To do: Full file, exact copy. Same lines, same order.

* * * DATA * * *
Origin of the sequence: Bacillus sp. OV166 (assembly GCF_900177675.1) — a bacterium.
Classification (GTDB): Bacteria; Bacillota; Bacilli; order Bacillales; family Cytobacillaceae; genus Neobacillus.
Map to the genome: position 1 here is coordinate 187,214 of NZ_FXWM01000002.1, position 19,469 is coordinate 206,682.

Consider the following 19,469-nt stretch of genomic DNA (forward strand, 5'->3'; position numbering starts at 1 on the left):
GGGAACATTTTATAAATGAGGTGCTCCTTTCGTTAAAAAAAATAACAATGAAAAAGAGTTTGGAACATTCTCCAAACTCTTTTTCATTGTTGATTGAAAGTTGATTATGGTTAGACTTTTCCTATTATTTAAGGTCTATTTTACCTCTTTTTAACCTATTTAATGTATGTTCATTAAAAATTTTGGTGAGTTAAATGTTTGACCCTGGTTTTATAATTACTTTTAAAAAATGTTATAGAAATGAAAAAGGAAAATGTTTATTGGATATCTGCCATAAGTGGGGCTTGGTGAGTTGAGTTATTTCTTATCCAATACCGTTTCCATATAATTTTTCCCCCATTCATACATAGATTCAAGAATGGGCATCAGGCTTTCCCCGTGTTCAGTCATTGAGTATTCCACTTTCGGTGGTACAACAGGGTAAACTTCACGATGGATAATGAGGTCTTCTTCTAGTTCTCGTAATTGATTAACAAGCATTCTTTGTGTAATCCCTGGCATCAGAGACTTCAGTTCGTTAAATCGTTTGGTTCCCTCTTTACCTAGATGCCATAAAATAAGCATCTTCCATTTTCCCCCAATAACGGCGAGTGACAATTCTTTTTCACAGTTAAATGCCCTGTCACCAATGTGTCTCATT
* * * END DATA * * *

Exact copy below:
Origin of the sequence: Bacillus sp. OV166 (assembly GCF_900177675.1) — a bacterium.
Classification (GTDB): Bacteria; Bacillota; Bacilli; order Bacillales; family Cytobacillaceae; genus Neobacillus.
Map to the genome: position 1 here is coordinate 187,214 of NZ_FXWM01000002.1, position 19,469 is coordinate 206,682.

Consider the following 19,469-nt stretch of genomic DNA (forward strand, 5'->3'; position numbering starts at 1 on the left):
GGGAACATTTTATAAATGAGGTGCTCCTTTCGTTAAAAAAAATAACAATGAAAAAGAGTTTGGAACATTCTCCAAACTCTTTTTCATTGTTGATTGAAAGTTGATTATGGTTAGACTTTTCCTATTATTTAAGGTCTATTTTACCTCTTTTTAACCTATTTAATGTATGTTCATTAAAAATTTTGGTGAGTTAAATGTTTGACCCTGGTTTTATAATTACTTTTAAAAAATGTTATAGAAATGAAAAAGGAAAATGTTTATTGGATATCTGCCATAAGTGGGGCTTGGTGAGTTGAGTTATTTCTTATCCAATACCGTTTCCATATAATTTTTCCCCCATTCATACATAGATTCAAGAATGGGCATCAGGCTTTCCCCGTGTTCAGTCATTGAGTATTCCACTTTCGGTGGTACAACAGGGTAAACTTCACGATGGATAATGAGGTCTTCTTCTAGTTCTCGTAATTGATTAACAAGCATTCTTTGTGTAATCCCTGGCATCAGAGACTTCAGTTCGTTAAATCGTTTGGTTCCCTCTTTACCTAGATGCCATAAAATAAGCATCTTCCATTTTCCCCCAATAACGGCGAGTGACAATTCTTTTTCACAGTTAAATGCCCTGTCACCAATGTGTCTCATT